Dr Helen Coleman, Senior Lecturer and Lead of the Cancer Epidemiology Research Group at Queen’s University Belfast’s Centre for Public Health has recently been awarded a major new grant from Cancer Research UK to conduct further research into Barrett’s oesophagus and oesophageal adenocarcinoma. This research has two key aims that will build on opportunities for earlier detection of, and therefore better survival from, oesophageal cancer.
The first aim will evaluate trends of Barrett’s oesophagus, low and high grade dysplasia, and oesophageal adenocarcinoma diagnoses in the modern treatment era. Data from the Northern Ireland Barrett’s oesophagus register, hosted by the Northern Ireland Cancer Registry, will be analysed. The Northern Ireland Barrett’s oesophagus register is the only population-based register of Barrett’s patients in the UK, and will be updated to 2020, to include information on over 22,000 patients. Data analysis techniques will be applied to evaluate the potential impact of novel therapies such as radiofrequency ablation (RFA) and endoscopic mucosal resection (EMR) on trends in diagnoses by pathologists. Dr Coleman’s team will also analyse this data to investigate long term cancer risk in Barrett’s patients, and survival rates. Evaluation of these up-to-date trends will estimate the impact of new treatments and help to inform guidelines for patients.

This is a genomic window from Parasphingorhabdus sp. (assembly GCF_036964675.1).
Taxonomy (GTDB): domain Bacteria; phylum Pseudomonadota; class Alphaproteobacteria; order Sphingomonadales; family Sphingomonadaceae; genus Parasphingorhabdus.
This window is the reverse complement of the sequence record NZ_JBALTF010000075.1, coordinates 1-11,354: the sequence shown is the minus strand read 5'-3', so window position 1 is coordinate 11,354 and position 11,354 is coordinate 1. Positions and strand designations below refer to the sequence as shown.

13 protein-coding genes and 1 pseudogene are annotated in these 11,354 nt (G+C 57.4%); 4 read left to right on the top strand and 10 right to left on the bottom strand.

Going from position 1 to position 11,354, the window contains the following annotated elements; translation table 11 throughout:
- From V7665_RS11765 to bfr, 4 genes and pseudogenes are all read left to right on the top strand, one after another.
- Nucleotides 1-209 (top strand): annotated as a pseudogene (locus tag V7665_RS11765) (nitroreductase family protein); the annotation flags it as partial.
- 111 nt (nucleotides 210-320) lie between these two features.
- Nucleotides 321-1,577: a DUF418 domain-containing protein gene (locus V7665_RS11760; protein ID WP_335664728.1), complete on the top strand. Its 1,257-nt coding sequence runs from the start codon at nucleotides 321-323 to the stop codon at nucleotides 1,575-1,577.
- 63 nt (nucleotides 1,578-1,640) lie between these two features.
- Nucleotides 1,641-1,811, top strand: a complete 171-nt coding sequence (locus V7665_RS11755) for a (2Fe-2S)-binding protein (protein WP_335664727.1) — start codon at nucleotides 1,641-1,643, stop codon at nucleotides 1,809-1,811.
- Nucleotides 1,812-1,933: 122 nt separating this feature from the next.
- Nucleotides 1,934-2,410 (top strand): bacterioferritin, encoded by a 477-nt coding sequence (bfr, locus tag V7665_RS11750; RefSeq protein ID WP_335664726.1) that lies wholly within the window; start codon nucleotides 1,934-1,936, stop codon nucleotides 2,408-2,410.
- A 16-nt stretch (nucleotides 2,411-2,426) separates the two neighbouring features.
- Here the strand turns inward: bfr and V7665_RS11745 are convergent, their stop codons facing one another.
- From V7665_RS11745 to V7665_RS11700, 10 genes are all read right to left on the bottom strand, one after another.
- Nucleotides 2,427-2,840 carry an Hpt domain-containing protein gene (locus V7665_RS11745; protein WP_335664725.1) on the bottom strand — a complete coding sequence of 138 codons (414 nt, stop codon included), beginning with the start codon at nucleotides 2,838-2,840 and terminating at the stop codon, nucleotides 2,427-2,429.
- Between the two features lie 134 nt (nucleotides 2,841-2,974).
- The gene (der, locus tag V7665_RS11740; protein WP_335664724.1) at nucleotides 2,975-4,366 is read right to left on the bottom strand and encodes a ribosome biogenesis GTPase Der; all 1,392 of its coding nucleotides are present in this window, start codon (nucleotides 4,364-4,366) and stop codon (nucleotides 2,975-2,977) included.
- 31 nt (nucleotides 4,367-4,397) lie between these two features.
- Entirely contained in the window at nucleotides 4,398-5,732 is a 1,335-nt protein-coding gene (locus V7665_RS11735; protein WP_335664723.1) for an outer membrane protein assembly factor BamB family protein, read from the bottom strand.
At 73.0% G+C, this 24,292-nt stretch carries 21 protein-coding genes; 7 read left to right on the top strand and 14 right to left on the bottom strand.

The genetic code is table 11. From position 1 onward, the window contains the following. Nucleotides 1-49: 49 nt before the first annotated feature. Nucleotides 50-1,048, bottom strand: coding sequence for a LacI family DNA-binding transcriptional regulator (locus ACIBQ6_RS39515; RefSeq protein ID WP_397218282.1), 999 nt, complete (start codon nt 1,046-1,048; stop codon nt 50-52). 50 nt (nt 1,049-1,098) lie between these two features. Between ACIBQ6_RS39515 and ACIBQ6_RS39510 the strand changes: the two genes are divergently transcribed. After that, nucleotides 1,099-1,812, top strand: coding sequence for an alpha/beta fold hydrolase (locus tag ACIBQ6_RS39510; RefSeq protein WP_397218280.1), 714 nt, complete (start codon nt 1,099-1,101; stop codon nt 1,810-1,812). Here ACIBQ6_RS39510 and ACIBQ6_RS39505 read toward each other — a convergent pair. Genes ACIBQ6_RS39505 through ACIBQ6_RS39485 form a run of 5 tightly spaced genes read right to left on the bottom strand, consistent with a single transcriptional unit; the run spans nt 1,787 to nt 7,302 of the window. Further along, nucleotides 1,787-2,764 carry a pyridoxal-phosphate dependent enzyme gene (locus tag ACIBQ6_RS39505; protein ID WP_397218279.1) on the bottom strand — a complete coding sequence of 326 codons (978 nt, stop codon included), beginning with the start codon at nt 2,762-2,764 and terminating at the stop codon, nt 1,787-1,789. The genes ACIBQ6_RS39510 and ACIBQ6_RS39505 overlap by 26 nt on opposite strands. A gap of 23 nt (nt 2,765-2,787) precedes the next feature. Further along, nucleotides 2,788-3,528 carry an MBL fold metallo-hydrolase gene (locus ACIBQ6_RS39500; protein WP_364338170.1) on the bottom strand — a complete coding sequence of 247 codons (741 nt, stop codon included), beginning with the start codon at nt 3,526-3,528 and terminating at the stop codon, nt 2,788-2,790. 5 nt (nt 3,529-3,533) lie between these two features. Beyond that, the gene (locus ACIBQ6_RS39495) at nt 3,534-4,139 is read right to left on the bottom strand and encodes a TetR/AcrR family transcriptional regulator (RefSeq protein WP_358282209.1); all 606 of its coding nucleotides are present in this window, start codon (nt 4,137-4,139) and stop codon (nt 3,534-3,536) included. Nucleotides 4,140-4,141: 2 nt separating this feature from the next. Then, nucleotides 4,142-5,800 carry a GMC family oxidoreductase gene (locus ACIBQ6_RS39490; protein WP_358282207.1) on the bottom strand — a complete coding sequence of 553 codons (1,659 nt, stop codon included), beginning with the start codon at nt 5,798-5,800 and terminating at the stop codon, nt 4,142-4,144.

The second aim of this research hopes to identify new ways that survival could be improved through lifestyle interventions. There is also a lack of understanding of how modifiable risk factors, such as smoking or nutrition, interact with molecular features of oesophageal cancer, and this new study will provide insight into such relationships. Data and samples from over 3,000 oesophageal adenocarcinoma patients recruited to the the UK-wide ‘OCCAMS’ consortium, will be analysed. Insights from these studies will inform whether personalised lifestyle interventions (for example, smoking cessation, vitamin D supplementation, aspirin, nutrition interventions) should be targeted at individuals according to molecular characteristics of their tumour.
Dr Coleman will be working closely with Dr Richard Turkington, Dr Brian Johnston, Dr Damian McManus and Dr Inder Mainie from the Belfast Health and Social Care Trust on this research, collaborating with Professor Rebecca Fitzgerald at the University of Cambridge and Dr Chris Peters at Imperial College London. This Career Establishment Award represents an investment of over £850,000 from Cancer Research UK into oesophageal cancer research in Northern Ireland over the next six years. Regular updates will be provided to OG Cancer NI and anyone who would like further information is very welcome to contact Helen Coleman (email: firstname.lastname@example.org; tel: 02890978953).